It took over a decade to complete the Mona Lisa.
Had Leonardo da Vinci’s business been football rather than fine art, he would have been expected to complete his masterpiece by the end of last week.
This result, which was greeted with murmurings of frustration by some sections of Sheffield United’s support, served to remind that David Weir’s team remain a work in progress.
But Lyle Taylor, who thought he had snatched a last minute winner only to see the ‘goal’ controversially disallowed for offside, insisted they will not shy away from confronting the issues which must be addressed in order for them to become a team opponents fear and supporters admire.
“We’re a long way away from being where we want to be right now,” the former Falkirk centre-forward, said. “But there’s a lot of change going on and so that was always going to be the case.
“We know we’ve got to improve everything that we do but we’re moving in the right direction and working really hard behind the scenes to make sure we get there sooner rather than later.
“Being honest with ourselves is a crucial part of that. And we’re all very honest with each other here.
“If someone isn’t doing their job properly then they are told. They’re told by the rest of the lads in the dressing room but that’s the way it’s got to be. That’s the only way you improve.
“It’s not just about the 11 players who begin a game. That goes for the whole group 20, 30 or whatever players.”
Taylor, appearing for only the fourth time since arriving at Bramall Lane this summer, emphasised the point by delivering a brutally frank critique of his own performance against visitors who departed still unbeaten in League One competition but having conceded their first goal.
“I thought I started slowly and that affected the rest of the lads,” he continued. “You need a presence up front right from the off to make an impact and I failed to provide that.
“It took getting dragged down by their centre-half to get me going so that wasn’t good enough. You’ve got to look at yourself. You’ve got to look at your own performance before you criticise anyone else and and, although I did get going, I didn’t think mine was good enough so that’s something I’ve got to work on.”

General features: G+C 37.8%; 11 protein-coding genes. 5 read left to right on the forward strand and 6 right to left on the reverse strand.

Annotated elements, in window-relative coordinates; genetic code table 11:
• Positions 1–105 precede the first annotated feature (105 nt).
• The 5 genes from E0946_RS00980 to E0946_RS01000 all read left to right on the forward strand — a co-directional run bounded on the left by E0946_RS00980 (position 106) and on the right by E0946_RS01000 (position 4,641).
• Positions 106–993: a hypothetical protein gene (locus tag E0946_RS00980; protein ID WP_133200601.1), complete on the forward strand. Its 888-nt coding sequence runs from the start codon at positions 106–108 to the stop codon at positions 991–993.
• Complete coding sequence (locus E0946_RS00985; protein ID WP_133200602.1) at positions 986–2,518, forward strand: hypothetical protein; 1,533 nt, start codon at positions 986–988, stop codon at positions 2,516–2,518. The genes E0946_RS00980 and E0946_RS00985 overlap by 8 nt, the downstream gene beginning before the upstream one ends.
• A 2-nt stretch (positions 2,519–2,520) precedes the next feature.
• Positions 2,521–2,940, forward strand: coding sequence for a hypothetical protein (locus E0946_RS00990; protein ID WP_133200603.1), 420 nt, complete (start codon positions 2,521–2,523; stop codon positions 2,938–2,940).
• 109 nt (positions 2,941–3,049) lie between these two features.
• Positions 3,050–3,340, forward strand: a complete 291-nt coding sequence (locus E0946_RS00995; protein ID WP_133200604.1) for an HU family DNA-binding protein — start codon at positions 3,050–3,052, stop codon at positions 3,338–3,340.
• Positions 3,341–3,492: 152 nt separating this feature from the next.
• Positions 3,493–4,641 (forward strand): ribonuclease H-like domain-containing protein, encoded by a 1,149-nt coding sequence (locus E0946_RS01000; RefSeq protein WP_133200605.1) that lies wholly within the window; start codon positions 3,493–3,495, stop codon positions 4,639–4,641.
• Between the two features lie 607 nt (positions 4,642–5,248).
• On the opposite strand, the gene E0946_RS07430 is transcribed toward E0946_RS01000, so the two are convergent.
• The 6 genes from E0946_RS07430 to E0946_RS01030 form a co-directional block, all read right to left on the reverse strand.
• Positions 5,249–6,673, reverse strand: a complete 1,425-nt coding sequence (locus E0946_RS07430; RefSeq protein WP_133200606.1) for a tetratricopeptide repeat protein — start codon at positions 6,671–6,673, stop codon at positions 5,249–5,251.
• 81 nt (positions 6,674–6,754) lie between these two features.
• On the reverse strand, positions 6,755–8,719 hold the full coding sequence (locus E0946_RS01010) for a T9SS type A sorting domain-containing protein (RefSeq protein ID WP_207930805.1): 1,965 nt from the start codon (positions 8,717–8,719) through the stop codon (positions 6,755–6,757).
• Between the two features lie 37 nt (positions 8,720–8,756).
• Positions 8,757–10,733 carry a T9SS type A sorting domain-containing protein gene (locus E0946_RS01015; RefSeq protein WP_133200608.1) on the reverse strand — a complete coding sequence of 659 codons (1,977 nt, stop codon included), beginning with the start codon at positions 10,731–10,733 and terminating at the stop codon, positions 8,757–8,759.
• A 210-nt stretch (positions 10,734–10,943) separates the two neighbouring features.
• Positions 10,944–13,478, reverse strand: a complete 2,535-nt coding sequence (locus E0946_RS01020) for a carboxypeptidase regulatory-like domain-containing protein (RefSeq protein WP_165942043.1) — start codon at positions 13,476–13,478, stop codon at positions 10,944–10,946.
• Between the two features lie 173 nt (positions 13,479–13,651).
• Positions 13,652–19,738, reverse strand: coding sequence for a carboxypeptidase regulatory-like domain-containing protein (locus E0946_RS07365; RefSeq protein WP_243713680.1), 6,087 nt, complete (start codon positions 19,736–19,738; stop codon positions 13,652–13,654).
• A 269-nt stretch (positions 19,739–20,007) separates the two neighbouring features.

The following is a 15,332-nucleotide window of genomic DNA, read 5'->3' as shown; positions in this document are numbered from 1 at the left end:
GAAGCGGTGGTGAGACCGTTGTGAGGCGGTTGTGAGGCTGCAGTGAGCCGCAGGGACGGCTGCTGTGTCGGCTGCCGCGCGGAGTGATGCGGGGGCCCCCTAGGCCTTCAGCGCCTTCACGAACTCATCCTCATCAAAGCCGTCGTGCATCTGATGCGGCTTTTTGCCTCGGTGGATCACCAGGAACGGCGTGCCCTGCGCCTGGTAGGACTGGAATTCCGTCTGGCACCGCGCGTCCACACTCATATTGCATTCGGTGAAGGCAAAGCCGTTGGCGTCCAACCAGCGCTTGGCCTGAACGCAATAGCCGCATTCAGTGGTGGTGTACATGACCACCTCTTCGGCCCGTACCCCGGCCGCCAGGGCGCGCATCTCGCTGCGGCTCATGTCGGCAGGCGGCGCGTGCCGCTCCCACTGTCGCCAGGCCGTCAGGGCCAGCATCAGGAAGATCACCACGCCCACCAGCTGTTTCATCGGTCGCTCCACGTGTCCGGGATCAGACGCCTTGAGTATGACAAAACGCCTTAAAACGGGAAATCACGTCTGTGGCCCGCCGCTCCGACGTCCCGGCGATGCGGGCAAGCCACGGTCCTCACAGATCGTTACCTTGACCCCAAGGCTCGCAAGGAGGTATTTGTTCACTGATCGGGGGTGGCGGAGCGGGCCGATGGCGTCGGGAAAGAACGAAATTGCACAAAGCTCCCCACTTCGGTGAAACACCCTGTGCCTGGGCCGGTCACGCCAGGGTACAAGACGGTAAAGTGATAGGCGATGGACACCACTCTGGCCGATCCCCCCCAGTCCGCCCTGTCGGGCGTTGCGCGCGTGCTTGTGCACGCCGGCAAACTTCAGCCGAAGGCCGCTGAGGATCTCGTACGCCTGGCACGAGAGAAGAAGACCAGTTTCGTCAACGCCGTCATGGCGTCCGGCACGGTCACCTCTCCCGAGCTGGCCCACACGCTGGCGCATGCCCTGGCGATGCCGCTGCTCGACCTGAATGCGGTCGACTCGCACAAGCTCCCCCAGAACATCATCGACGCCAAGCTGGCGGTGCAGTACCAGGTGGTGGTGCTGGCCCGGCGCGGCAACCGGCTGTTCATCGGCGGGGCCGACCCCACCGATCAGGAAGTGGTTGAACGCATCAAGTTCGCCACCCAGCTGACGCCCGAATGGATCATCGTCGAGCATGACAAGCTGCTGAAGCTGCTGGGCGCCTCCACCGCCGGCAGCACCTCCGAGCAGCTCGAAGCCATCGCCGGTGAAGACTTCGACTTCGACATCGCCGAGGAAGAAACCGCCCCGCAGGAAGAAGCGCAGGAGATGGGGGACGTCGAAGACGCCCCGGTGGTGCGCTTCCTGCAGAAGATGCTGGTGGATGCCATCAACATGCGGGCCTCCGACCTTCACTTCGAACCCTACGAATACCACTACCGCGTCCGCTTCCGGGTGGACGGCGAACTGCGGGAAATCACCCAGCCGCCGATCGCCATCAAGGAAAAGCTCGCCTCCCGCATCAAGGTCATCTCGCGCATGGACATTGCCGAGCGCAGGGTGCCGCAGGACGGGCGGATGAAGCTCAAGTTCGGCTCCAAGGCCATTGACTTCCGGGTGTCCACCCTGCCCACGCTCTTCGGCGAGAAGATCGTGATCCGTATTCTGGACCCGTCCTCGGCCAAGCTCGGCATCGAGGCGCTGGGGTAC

“The manager here has shown a lot of faith in me,” Taylor added. “He’s backed me by putting me in the team and now it’s up to me to repay him for that by producing.
“I know I’ve got plenty of work to do. I don’t deny that.
“But I’ve also got a lot of belief in myself so I’ll get there.”
Those words, despite painting an overly bleak picture of United’s performance, will be music to Weir’s ears following his admission that creating “the right state of mind” is of critical importance if they are to translate wise words into points.
Having fallen behind to a goal the former Scotland international later attributed to a “touch of naivety” - Freddie Sears exploiting a defensive miscalculation only seconds after Colchester had cleared a corner - United dragged themselves level when Sam Walker, on loan from Chelsea, fumbled Harry Maguire’s long-range shot.
But Joe Dunne, who predicted Weir’s charges “will be there or thereabouts come the end of the season,” confessed visits to United no longer fill his charges with dread.
“We’re used to coming here now,” Dunne said. “We know what it’s all about.
“Our last two matches here had ended in 3-0 defeats for us. I told everyone beforehand that I was sick and tired of coming to Sheffield United just to enjoy a ‘big day out.’
“We came up the night before and stayed in a city centre hotel.
“And that definitely paid off. It’s a good result for us because it’s come against what we know is a really good club that is going to be right up there.”
Sears opened the scoring when Sanchez Watt noticed United, who welcomed Tony McMahon back from injury, had committed too many men forward as they attacked a set-piece. Walker had his head in his hands when Maguire’s effort bobbled into the back of his net but the Colchester goalkeeper recovered his poise to twice deny Taylor as United, with Febian Brandy again impressing in attack, began to find their rhythm.
Weir acknowledged that “becoming a little more exciting in the final third” is the next task on United’s agenda ahead of Saturday’s derby with Bradford City.
Taylor, deployed as a lone centre-forward, finally beat Walker with a sweeping low drive after Brandy and substitute Jasper Johns combined on the edge of Colchester’s penalty area but the assistant referee intervened.
“It’s not an easy job playing up front on your own but that’s the way the modern game is going and it’s the right thing to do,” Taylor, who argued the goal should have stood, said. “It’s part and parcel of my job.
“And anyway, ask the lads at the back if it’s easy marking someone like Jabo. Ask the midfielders if they have it easy.
“They don’t. There is no hiding place for anyone out there on the pitch so no complaints from me.”